By SCN Huddle Up! Coach Mark de Roo September 2012
Let’s play Jeopardy! It’s “Final Jeopardy” and the category is “Business.” Alex Trebec, in his best resonant voice, announces, “And the answer is: This man first introduced the term Employer Branding in 1990.”
You’re thinking, “Why the heck did I blow my entire wad on this category?!? But, time’s a wastin’, so I better conjure up a quick guess. Is it Bill Gates or Warren Buffett? Oh, I don’t know!” So, you hastily write something down.
The well-known Jeopardy theme music tapers off and halts with those three descending notes: Bump, bump, bump. You’re second in line and it’s your turn to reveal your answer . . “Who is Miss Piggy?”
Yeah, your answer gets a laugh and you get a red face. But if it’s any consolation, your fellow contestants don’t offer the correct answer either. Finally, Alex offers the correct answer with “Who is Simon Barrow?” Instantly everyone shrugs their shoulders and silently mouths, “Simon who?”
I did the same when I first heard his name. But, in certain circles, he’s a household name. This is especially true for companies like Southwest Airlines, Starbucks, and McDonald’s. And let’s pause for a moment, for as much as these companies use branding to attract and keep customers, they’ve also crafted their brands to attract and keep employees.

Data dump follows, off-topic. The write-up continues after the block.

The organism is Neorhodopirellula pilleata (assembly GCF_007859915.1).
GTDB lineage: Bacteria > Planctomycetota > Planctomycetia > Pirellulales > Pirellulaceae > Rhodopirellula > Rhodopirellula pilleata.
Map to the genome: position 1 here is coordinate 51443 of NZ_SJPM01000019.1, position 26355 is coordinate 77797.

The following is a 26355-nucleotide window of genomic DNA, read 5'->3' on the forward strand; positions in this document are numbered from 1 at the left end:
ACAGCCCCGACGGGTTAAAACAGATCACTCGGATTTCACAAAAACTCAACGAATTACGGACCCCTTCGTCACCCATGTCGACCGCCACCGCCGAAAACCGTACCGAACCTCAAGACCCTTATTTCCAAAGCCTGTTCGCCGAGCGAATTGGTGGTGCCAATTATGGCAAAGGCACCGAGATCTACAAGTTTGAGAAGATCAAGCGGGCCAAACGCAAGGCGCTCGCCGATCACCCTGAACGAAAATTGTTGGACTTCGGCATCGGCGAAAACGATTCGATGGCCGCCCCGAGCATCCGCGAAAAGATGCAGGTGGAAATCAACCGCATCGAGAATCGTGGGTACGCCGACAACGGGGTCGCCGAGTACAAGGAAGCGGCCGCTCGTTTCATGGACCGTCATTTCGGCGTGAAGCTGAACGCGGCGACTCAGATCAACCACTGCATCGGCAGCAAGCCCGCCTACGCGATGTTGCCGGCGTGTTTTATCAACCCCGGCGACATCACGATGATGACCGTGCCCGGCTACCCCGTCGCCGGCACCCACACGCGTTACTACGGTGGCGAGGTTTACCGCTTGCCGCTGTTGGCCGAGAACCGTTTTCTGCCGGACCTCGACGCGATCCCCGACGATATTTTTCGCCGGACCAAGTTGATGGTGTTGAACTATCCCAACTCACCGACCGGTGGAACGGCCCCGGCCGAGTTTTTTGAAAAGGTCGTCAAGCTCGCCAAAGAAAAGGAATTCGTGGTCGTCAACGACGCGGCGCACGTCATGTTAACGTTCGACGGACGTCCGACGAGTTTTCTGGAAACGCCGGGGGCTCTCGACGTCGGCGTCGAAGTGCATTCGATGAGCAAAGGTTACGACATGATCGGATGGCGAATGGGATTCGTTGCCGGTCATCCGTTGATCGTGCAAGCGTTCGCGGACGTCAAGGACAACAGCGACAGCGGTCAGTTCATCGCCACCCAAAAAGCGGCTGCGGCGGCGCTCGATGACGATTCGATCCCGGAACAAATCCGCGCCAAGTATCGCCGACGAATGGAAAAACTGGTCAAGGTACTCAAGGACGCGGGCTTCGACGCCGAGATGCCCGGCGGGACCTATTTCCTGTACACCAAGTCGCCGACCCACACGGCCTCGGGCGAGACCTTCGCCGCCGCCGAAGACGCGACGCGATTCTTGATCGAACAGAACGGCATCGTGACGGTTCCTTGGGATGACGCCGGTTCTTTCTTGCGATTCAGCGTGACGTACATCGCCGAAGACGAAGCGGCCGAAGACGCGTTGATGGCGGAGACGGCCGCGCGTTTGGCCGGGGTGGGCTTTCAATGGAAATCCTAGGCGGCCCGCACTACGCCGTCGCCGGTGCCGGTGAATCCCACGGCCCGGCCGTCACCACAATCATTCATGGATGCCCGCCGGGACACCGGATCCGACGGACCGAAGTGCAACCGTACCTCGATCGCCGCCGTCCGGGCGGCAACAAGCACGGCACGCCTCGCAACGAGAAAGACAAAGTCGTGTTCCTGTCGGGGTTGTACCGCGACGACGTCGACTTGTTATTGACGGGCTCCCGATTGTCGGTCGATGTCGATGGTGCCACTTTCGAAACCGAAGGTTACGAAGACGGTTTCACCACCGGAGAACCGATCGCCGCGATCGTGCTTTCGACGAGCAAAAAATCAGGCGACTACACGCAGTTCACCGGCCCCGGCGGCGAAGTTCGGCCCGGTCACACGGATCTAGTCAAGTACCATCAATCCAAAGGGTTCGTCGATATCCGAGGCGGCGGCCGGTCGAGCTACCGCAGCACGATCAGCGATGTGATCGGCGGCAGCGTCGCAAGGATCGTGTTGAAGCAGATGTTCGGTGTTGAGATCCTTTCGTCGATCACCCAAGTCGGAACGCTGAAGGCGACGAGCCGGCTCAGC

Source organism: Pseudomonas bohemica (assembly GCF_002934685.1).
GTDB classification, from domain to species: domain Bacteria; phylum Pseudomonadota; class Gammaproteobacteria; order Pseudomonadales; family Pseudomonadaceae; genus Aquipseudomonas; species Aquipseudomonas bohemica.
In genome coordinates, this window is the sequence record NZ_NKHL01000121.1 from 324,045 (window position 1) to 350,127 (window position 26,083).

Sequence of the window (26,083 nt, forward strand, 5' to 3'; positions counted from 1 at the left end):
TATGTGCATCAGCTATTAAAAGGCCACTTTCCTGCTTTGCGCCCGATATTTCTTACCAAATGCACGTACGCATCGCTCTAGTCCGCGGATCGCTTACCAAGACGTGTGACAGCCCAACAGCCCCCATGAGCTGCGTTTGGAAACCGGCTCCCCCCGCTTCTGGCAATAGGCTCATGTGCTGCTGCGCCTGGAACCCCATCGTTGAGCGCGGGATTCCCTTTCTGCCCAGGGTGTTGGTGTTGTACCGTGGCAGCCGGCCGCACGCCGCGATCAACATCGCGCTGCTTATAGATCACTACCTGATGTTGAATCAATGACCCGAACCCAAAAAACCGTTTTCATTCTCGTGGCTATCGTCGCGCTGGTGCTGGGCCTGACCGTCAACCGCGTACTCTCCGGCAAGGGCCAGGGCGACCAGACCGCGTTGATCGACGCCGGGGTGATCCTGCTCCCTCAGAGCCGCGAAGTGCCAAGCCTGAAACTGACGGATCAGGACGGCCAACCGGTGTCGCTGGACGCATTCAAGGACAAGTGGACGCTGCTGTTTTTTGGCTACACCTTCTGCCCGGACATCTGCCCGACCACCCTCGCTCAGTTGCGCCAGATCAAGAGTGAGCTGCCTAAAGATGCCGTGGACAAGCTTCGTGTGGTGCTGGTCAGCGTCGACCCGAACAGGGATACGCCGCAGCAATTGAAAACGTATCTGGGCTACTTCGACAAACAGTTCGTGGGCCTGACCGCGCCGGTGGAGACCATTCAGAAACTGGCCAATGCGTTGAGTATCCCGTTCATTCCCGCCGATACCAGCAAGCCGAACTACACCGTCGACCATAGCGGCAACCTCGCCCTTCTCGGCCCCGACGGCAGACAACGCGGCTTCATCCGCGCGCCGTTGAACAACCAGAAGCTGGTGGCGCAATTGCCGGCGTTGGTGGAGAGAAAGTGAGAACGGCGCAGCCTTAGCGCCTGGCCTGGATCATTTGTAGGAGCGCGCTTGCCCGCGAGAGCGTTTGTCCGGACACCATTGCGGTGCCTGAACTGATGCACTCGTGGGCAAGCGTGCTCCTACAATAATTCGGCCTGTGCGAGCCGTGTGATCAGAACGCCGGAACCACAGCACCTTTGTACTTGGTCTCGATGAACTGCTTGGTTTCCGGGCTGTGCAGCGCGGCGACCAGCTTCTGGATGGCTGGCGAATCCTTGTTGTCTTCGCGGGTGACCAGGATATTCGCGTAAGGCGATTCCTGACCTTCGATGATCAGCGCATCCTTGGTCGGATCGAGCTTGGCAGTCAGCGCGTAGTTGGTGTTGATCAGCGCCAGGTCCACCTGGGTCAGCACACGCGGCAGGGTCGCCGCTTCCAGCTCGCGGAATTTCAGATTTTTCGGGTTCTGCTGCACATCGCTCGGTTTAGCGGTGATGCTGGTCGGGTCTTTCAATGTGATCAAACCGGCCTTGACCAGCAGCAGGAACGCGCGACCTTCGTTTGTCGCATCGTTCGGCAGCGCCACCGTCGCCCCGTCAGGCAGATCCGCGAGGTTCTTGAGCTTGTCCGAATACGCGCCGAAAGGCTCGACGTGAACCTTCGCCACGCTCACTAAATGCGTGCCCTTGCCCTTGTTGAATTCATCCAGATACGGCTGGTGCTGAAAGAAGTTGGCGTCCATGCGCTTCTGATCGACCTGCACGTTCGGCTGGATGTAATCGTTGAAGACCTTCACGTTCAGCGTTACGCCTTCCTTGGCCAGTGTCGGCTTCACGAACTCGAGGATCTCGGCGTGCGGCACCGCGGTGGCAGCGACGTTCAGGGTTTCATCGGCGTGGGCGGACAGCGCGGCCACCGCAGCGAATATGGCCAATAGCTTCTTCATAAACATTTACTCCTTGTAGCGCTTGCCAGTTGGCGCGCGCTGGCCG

In fact, a significant portion of the employees of Southwest Airlines were first exposed to the company as passengers. After all, who wouldn’t want to work for a company where the employees were having fun with each other and their customer-passengers.
What do YOU want to be known for?
This gets me to thinking, however, about a third application for branding. And this application is about personal branding. If “branding” is essentially about “reputation,” what do I want to be known for? What do YOU want to be known for? What are your intangible assets that co-workers, your boss, your family, and your neighbors consistently experience with you? Are you regarded for your:
On the other hand, is your personal brand something less desirable? But we won’t go there.
I first became acquainted with SCN from the originator of this online resource – Tom Page. Tom’s brand is consistent—and then some. He’s always considerate. He will always offer an example of something by weaving me or a member of my family into the scenario. It’s pretty cool. But, he’s also humble and energetic. So, when it comes to your own personal brand, what are you known for? What could you be even more intentional about? What could you take to the next level? I’d love to hear from you – and so would Tom!
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